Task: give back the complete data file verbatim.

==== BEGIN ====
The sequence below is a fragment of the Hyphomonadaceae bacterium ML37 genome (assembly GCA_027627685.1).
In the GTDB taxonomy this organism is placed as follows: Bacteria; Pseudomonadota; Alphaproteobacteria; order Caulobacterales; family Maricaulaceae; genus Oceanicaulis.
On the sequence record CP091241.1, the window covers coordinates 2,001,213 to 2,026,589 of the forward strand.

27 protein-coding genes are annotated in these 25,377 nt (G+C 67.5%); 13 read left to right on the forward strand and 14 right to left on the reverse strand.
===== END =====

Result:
The sequence below is a fragment of the Hyphomonadaceae bacterium ML37 genome (assembly GCA_027627685.1).
In the GTDB taxonomy this organism is placed as follows: Bacteria; Pseudomonadota; Alphaproteobacteria; order Caulobacterales; family Maricaulaceae; genus Oceanicaulis.
On the sequence record CP091241.1, the window covers coordinates 2,001,213 to 2,026,589 of the forward strand.

27 protein-coding genes are annotated in these 25,377 nt (G+C 67.5%); 13 read left to right on the forward strand and 14 right to left on the reverse strand.